I loved the idea of colourful squares and when I stumbled across this notebook, I decided to make a quilt with the majority of squares in neutral colours - grey, white-ish and black.
To make things as quick and easy as possible, I used Kona Cotton Charm Packs and tried to cluster them by colours, only seperated by neutrals. So that most green hues would be close together and so on...
For the first time ever, I used a wavy stitch of my sewing machine and a walking foot. Light grey variegated Aurifil makes for a nice contrast.

Here's another close-up shot:

I used Brigitte aka Zenchic's "Reel Time Screens Ink" fabric for the backing and a scrappy grey and black binding with a triple zig zag stitch to tack it down.
I machine stitched a quilt label and sewed it down by hand, using Aurifil's variegated floss:
The quilt is meant to be used daily but I like to imagine it as a wall hanging, too.
Here's a photoshop version of my idea:
The quilt was gifted to someone special who could do with a cheer-up recently.
I might be tempted to add, that this is one of my favourite quilt finishes ever.
Thank you, Mr. Richter and for your inspiration.
Happy quilting everyone!

Saturday, February 13, 2016

Quilts for brothers (2)

Here's the second quilt I made for the boys: another strip quilt, this time with 60° triangles.
Once I had all those triangles cut and sorted, I pondered about the layout. On the left you can see monochromatic spiderwebs, on the right I layed out multichromatic spiderwebs.
I liked the multichromatic version better so I started sewing those webs together: I had to use tons of starch to get acceptable results.
Like the first quilt I made for the boys, I only quilted within the white strips. This time choosing a single, simple quilt design, because I thought things were already varied enough. So, simple steep loops, many "l"s was all I quilted in light grey Aurifil thread throughout those light parts of the spiderwebs:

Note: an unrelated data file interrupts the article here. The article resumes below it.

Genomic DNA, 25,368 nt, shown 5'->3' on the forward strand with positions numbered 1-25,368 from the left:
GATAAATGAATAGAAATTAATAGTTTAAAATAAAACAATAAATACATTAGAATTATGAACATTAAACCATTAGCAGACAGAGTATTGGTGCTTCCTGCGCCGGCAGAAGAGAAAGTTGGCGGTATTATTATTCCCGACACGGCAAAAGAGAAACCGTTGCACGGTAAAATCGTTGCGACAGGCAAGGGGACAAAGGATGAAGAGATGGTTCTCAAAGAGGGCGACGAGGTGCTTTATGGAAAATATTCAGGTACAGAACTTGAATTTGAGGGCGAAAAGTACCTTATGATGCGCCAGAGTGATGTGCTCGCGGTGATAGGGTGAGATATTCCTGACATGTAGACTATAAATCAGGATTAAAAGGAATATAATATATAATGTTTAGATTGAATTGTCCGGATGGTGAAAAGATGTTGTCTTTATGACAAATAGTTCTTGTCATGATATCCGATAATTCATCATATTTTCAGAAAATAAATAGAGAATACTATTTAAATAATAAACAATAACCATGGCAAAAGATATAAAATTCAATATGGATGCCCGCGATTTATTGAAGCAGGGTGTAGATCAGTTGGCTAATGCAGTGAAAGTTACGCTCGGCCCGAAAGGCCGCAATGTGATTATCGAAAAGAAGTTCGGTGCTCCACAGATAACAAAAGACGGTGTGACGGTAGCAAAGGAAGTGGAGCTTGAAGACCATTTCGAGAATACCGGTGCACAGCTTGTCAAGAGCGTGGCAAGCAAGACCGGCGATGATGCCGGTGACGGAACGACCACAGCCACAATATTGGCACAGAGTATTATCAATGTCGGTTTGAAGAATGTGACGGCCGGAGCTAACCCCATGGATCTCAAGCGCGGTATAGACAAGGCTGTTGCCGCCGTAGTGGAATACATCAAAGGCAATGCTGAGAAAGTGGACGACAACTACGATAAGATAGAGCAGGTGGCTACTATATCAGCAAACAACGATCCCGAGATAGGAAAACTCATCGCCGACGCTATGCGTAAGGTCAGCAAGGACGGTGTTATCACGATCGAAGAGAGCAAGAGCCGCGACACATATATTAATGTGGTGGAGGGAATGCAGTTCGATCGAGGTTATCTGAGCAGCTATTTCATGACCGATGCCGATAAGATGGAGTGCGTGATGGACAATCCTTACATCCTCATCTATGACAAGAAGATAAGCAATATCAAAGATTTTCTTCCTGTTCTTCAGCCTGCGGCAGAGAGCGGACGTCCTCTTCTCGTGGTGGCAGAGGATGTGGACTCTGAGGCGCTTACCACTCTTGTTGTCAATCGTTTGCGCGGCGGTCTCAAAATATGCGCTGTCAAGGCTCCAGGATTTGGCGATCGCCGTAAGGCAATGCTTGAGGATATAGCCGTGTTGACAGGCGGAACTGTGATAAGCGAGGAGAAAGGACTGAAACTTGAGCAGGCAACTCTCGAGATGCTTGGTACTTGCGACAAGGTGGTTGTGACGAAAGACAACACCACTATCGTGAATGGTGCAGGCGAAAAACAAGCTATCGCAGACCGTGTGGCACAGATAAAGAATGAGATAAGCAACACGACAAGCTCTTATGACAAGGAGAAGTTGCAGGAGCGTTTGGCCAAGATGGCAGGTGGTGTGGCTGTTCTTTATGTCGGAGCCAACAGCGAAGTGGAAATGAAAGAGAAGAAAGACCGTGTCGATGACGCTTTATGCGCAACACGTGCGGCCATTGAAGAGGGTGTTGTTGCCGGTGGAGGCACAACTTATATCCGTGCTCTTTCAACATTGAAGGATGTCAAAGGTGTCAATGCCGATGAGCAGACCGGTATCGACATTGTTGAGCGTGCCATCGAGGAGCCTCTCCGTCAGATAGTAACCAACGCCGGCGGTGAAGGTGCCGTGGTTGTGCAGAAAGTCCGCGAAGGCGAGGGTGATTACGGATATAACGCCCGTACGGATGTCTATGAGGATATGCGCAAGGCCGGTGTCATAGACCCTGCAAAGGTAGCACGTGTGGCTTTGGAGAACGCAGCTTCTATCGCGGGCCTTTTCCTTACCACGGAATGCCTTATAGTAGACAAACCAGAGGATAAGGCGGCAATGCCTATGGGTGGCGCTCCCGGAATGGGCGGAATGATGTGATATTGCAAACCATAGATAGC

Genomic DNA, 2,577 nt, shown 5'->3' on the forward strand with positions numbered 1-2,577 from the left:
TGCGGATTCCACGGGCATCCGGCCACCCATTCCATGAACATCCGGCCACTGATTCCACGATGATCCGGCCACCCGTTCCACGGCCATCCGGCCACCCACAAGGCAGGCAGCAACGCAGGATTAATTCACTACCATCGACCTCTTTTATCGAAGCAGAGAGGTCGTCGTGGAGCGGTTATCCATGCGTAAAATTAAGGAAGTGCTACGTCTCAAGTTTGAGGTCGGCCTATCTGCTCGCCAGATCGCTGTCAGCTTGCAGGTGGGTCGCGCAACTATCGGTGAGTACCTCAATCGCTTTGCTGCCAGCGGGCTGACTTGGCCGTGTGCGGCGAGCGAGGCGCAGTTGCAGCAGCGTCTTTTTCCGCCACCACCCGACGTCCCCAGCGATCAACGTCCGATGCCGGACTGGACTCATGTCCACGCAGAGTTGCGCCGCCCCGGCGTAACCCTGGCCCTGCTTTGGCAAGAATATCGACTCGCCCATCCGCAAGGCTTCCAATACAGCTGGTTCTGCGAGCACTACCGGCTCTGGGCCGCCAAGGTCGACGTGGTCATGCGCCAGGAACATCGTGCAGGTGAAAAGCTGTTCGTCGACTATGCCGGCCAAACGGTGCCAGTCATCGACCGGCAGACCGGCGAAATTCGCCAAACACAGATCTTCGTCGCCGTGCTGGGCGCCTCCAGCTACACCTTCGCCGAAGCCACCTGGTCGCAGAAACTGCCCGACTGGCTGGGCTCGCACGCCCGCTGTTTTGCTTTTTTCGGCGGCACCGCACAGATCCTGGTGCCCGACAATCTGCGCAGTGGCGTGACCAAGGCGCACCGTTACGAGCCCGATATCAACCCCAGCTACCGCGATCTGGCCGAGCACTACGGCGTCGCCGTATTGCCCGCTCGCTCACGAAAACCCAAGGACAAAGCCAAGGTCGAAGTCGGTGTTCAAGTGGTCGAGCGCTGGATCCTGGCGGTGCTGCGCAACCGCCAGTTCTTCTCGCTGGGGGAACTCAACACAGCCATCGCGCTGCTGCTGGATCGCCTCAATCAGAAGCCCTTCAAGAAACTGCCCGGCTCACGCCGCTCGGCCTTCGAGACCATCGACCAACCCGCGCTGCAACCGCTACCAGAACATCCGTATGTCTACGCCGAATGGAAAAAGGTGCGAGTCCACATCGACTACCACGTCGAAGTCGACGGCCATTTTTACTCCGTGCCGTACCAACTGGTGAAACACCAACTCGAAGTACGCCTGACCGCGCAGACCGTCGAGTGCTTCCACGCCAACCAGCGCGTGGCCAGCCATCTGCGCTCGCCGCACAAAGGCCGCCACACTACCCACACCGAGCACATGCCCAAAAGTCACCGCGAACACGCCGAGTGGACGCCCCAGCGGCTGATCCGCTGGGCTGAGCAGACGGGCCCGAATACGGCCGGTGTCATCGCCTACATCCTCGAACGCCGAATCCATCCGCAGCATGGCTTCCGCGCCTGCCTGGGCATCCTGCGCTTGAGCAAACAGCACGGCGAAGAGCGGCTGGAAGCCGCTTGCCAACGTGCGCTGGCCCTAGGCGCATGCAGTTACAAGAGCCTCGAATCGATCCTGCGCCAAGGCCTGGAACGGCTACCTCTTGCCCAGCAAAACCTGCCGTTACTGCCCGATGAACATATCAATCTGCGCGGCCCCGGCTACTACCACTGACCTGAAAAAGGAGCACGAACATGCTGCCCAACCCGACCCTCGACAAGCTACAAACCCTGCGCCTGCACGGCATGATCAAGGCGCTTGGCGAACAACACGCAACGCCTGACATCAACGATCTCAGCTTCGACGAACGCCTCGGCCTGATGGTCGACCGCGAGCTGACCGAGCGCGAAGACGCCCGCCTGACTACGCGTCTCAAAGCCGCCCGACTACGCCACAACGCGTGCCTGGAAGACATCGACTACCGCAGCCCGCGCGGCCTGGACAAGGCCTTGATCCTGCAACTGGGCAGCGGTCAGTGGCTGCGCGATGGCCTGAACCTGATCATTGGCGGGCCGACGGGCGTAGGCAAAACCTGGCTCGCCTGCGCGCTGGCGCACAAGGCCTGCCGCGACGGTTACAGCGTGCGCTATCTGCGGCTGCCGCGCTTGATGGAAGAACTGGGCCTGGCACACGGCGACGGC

The backing is the same on both quilts: black pindots on white. I used the same fabric for the binding.
Here's a close-up shot of the quilting:
And this is the quilt in it's entirety:
I hope that these two quilts will be loved by the boys, now while they are still small and also later when they grow up. I chose those contemporary colours and prints so they can still use them when they are teens or twens or "really old" (o;
Happy quilting!

Wednesday, February 10, 2016

Quilts for brothers (1)

When our friends moved away, I made quilts for their boys as a special memory to take with them, to remember us from time to time. The boys used to share one bedroom so I wanted to make similar quilts, matching in colour but not strictly in design.

I chose low volume grey and white-ish prints and accent fabrics in blue, green, dark grey and turquoise and started sewing 4 strips together. Out came my 90° ruler and I cut striped triangles from each 4-strip-set.

Then the fun pain of trying out different layouts began... I opted for a giant arrow, diagonal rows, chevrons and diamonds. Which one do you like best?!
Once I decided on the design (Diamonds, because it matched my choise for his brother's quilt best), I started sewing the blocks together. Trying to match those points and cursing when the bulky seams made things difficult...

I only quilted within the light strips with a light grey aurifil thread and tried out different fmq designs...

(oups, can you see how I kept myself going while struggling with the quilt...? What is you prefered beverage during fmq sessions?)

I tried waves...

... and leaves...

... and triple loop-de-loops...

... and feathers.

I added his name and used a scrappy low-volume binding, finished off with a triple-zig-zag-stitch.
And here it is... the first of the two quilts for brothers...

I'll be back with the second one shortly...
Happy quilting